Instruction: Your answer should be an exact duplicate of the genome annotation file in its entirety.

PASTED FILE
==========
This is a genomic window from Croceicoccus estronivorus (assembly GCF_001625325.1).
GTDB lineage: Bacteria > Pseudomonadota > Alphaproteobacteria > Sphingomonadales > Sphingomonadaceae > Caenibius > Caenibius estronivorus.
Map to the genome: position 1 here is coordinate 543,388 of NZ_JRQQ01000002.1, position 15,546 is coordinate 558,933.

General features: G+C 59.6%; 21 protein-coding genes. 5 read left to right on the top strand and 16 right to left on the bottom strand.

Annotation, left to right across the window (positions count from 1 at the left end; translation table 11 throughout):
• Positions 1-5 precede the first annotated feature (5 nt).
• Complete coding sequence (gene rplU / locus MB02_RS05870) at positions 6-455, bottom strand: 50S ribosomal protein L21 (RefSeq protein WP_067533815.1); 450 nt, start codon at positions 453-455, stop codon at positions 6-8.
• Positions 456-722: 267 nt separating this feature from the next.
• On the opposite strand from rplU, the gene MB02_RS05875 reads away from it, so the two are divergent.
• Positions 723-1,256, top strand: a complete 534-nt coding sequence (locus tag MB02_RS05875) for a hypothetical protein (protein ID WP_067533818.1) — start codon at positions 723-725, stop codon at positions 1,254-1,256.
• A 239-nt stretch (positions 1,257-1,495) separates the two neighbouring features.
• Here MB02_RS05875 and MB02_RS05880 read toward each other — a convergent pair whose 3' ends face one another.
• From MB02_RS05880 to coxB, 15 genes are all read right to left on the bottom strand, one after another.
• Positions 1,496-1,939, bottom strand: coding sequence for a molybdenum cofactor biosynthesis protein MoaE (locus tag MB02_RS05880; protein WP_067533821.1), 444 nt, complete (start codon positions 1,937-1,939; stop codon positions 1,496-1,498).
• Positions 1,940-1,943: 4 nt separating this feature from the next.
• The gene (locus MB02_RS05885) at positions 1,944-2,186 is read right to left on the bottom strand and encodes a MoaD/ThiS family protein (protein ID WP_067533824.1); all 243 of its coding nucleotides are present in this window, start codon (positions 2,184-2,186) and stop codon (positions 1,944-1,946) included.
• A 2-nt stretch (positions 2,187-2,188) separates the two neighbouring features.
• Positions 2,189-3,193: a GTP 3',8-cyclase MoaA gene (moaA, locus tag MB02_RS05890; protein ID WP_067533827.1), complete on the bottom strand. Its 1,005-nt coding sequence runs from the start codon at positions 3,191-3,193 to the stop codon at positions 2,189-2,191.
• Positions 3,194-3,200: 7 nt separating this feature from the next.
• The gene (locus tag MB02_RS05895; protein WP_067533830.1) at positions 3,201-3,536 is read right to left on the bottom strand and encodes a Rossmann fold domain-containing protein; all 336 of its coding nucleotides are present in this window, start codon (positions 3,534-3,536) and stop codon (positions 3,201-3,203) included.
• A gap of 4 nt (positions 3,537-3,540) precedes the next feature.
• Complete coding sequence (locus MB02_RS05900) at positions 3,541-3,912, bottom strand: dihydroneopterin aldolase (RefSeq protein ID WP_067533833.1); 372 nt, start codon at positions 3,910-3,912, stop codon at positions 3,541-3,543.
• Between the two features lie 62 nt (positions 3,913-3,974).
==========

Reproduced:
This is a genomic window from Croceicoccus estronivorus (assembly GCF_001625325.1).
GTDB lineage: Bacteria > Pseudomonadota > Alphaproteobacteria > Sphingomonadales > Sphingomonadaceae > Caenibius > Caenibius estronivorus.
Map to the genome: position 1 here is coordinate 543,388 of NZ_JRQQ01000002.1, position 15,546 is coordinate 558,933.

General features: G+C 59.6%; 21 protein-coding genes. 5 read left to right on the top strand and 16 right to left on the bottom strand.

Annotation, left to right across the window (positions count from 1 at the left end; translation table 11 throughout):
• Positions 1-5 precede the first annotated feature (5 nt).
• Complete coding sequence (gene rplU / locus MB02_RS05870) at positions 6-455, bottom strand: 50S ribosomal protein L21 (RefSeq protein WP_067533815.1); 450 nt, start codon at positions 453-455, stop codon at positions 6-8.
• Positions 456-722: 267 nt separating this feature from the next.
• On the opposite strand from rplU, the gene MB02_RS05875 reads away from it, so the two are divergent.
• Positions 723-1,256, top strand: a complete 534-nt coding sequence (locus tag MB02_RS05875) for a hypothetical protein (protein ID WP_067533818.1) — start codon at positions 723-725, stop codon at positions 1,254-1,256.
• A 239-nt stretch (positions 1,257-1,495) separates the two neighbouring features.
• Here MB02_RS05875 and MB02_RS05880 read toward each other — a convergent pair whose 3' ends face one another.
• From MB02_RS05880 to coxB, 15 genes are all read right to left on the bottom strand, one after another.
• Positions 1,496-1,939, bottom strand: coding sequence for a molybdenum cofactor biosynthesis protein MoaE (locus tag MB02_RS05880; protein WP_067533821.1), 444 nt, complete (start codon positions 1,937-1,939; stop codon positions 1,496-1,498).
• Positions 1,940-1,943: 4 nt separating this feature from the next.
• The gene (locus MB02_RS05885) at positions 1,944-2,186 is read right to left on the bottom strand and encodes a MoaD/ThiS family protein (protein ID WP_067533824.1); all 243 of its coding nucleotides are present in this window, start codon (positions 2,184-2,186) and stop codon (positions 1,944-1,946) included.
• A 2-nt stretch (positions 2,187-2,188) separates the two neighbouring features.
• Positions 2,189-3,193: a GTP 3',8-cyclase MoaA gene (moaA, locus tag MB02_RS05890; protein ID WP_067533827.1), complete on the bottom strand. Its 1,005-nt coding sequence runs from the start codon at positions 3,191-3,193 to the stop codon at positions 2,189-2,191.
• Positions 3,194-3,200: 7 nt separating this feature from the next.
• The gene (locus tag MB02_RS05895; protein WP_067533830.1) at positions 3,201-3,536 is read right to left on the bottom strand and encodes a Rossmann fold domain-containing protein; all 336 of its coding nucleotides are present in this window, start codon (positions 3,534-3,536) and stop codon (positions 3,201-3,203) included.
• A gap of 4 nt (positions 3,537-3,540) precedes the next feature.
• Complete coding sequence (locus MB02_RS05900) at positions 3,541-3,912, bottom strand: dihydroneopterin aldolase (RefSeq protein ID WP_067533833.1); 372 nt, start codon at positions 3,910-3,912, stop codon at positions 3,541-3,543.
• Between the two features lie 62 nt (positions 3,913-3,974).